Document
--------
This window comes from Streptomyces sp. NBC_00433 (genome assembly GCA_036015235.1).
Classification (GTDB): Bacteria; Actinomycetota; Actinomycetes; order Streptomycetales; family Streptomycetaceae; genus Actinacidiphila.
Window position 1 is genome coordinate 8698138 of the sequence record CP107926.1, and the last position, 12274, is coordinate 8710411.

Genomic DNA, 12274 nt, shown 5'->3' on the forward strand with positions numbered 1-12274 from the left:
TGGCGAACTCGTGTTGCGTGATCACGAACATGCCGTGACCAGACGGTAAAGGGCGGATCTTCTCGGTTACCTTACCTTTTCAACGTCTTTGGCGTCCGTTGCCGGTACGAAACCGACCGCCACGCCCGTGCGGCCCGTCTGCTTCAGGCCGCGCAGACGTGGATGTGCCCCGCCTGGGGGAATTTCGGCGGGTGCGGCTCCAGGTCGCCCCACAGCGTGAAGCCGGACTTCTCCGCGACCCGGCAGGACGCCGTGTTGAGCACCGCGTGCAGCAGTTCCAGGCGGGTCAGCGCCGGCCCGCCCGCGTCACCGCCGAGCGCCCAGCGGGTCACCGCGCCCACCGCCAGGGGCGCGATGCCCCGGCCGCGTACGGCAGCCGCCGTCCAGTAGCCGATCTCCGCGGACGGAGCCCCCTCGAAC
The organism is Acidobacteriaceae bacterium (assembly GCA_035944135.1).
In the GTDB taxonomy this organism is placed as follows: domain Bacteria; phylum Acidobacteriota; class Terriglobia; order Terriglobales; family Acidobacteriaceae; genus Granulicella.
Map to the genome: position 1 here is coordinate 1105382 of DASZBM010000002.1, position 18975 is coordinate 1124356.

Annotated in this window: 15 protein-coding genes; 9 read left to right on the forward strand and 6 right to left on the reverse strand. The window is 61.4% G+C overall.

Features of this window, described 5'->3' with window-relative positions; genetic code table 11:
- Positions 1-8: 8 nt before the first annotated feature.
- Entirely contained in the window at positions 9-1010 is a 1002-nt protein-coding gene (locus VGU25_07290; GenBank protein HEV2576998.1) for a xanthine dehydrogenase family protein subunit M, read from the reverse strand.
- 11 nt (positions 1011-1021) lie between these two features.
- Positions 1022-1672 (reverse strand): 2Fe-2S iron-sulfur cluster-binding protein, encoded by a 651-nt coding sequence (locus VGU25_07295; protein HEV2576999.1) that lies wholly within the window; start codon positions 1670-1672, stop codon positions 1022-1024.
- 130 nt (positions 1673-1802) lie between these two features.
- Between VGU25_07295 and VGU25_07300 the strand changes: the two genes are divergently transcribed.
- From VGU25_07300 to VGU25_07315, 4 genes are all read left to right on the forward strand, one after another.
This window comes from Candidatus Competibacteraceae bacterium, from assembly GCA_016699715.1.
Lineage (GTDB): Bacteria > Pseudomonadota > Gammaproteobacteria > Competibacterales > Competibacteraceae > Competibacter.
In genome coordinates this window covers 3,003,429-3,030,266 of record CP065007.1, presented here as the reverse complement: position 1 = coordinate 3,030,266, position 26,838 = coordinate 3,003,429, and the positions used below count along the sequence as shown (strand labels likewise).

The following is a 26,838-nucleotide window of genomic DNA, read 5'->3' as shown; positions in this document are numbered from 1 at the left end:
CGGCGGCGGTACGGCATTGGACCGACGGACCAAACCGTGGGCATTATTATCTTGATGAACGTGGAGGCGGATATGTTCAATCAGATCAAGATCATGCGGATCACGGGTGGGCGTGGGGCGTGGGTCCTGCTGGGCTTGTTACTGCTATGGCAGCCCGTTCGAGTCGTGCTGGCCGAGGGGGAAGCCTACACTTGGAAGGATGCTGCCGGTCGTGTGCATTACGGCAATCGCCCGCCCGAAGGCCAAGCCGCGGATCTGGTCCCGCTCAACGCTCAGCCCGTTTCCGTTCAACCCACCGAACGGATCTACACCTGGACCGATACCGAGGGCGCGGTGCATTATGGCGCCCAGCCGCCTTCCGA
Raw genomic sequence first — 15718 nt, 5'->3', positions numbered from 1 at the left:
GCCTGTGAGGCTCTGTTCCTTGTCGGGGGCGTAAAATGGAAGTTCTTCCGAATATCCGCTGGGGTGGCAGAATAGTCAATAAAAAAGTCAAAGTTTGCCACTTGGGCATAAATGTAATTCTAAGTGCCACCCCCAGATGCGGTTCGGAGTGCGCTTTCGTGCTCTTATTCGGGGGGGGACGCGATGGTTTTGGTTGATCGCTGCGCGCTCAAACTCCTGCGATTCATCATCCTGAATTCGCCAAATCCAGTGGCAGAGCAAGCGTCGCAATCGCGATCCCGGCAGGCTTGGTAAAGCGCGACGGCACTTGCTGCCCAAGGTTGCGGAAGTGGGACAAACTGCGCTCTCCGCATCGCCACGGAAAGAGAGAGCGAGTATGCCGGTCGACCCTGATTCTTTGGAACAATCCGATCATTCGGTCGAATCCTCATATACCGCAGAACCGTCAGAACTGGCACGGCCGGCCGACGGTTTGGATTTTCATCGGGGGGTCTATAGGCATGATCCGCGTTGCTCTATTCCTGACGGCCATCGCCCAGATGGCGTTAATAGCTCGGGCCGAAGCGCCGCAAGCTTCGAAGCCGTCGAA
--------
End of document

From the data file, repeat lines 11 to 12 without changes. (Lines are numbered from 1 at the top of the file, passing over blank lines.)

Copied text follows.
- Positions 1-8: 8 nt before the first annotated feature.
- Entirely contained in the window at positions 9-1010 is a 1002-nt protein-coding gene (locus VGU25_07290; GenBank protein HEV2576998.1) for a xanthine dehydrogenase family protein subunit M, read from the reverse strand.